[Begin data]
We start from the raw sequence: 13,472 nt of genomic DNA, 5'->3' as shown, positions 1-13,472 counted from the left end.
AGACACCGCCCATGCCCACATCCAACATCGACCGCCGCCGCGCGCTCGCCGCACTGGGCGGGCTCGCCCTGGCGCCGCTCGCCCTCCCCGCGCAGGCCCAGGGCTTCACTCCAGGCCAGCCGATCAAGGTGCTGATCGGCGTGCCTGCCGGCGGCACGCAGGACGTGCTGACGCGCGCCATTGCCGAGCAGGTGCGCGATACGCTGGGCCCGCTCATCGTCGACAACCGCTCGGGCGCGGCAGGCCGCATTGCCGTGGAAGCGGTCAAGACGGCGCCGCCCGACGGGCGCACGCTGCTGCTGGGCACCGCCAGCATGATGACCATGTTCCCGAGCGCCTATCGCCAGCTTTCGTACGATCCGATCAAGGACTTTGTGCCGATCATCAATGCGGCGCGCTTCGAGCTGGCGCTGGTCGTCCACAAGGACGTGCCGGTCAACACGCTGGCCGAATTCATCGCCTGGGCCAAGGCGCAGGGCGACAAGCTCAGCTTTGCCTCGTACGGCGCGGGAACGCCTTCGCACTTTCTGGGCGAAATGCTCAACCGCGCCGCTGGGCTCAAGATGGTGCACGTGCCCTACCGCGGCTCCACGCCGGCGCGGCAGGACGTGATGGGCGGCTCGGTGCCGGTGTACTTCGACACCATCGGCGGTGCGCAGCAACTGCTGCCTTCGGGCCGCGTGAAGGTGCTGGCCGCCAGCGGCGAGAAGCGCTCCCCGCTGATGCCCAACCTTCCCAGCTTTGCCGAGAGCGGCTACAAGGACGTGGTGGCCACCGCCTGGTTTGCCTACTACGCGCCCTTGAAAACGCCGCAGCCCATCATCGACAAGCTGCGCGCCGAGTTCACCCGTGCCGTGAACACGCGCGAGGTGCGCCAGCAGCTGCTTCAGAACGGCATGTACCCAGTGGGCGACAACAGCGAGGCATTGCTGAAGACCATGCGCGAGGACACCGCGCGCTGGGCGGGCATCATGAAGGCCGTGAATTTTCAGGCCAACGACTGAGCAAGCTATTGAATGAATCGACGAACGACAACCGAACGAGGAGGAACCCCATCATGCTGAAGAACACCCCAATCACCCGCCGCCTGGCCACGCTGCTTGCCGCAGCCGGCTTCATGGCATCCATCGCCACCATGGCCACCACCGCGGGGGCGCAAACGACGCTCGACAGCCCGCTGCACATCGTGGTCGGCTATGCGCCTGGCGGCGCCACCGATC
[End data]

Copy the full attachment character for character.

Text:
We start from the raw sequence: 13,472 nt of genomic DNA, 5'->3' as shown, positions 1-13,472 counted from the left end.
AGACACCGCCCATGCCCACATCCAACATCGACCGCCGCCGCGCGCTCGCCGCACTGGGCGGGCTCGCCCTGGCGCCGCTCGCCCTCCCCGCGCAGGCCCAGGGCTTCACTCCAGGCCAGCCGATCAAGGTGCTGATCGGCGTGCCTGCCGGCGGCACGCAGGACGTGCTGACGCGCGCCATTGCCGAGCAGGTGCGCGATACGCTGGGCCCGCTCATCGTCGACAACCGCTCGGGCGCGGCAGGCCGCATTGCCGTGGAAGCGGTCAAGACGGCGCCGCCCGACGGGCGCACGCTGCTGCTGGGCACCGCCAGCATGATGACCATGTTCCCGAGCGCCTATCGCCAGCTTTCGTACGATCCGATCAAGGACTTTGTGCCGATCATCAATGCGGCGCGCTTCGAGCTGGCGCTGGTCGTCCACAAGGACGTGCCGGTCAACACGCTGGCCGAATTCATCGCCTGGGCCAAGGCGCAGGGCGACAAGCTCAGCTTTGCCTCGTACGGCGCGGGAACGCCTTCGCACTTTCTGGGCGAAATGCTCAACCGCGCCGCTGGGCTCAAGATGGTGCACGTGCCCTACCGCGGCTCCACGCCGGCGCGGCAGGACGTGATGGGCGGCTCGGTGCCGGTGTACTTCGACACCATCGGCGGTGCGCAGCAACTGCTGCCTTCGGGCCGCGTGAAGGTGCTGGCCGCCAGCGGCGAGAAGCGCTCCCCGCTGATGCCCAACCTTCCCAGCTTTGCCGAGAGCGGCTACAAGGACGTGGTGGCCACCGCCTGGTTTGCCTACTACGCGCCCTTGAAAACGCCGCAGCCCATCATCGACAAGCTGCGCGCCGAGTTCACCCGTGCCGTGAACACGCGCGAGGTGCGCCAGCAGCTGCTTCAGAACGGCATGTACCCAGTGGGCGACAACAGCGAGGCATTGCTGAAGACCATGCGCGAGGACACCGCGCGCTGGGCGGGCATCATGAAGGCCGTGAATTTTCAGGCCAACGACTGAGCAAGCTATTGAATGAATCGACGAACGACAACCGAACGAGGAGGAACCCCATCATGCTGAAGAACACCCCAATCACCCGCCGCCTGGCCACGCTGCTTGCCGCAGCCGGCTTCATGGCATCCATCGCCACCATGGCCACCACCGCGGGGGCGCAAACGACGCTCGACAGCCCGCTGCACATCGTGGTCGGCTATGCGCCTGGCGGCGCCACCGATC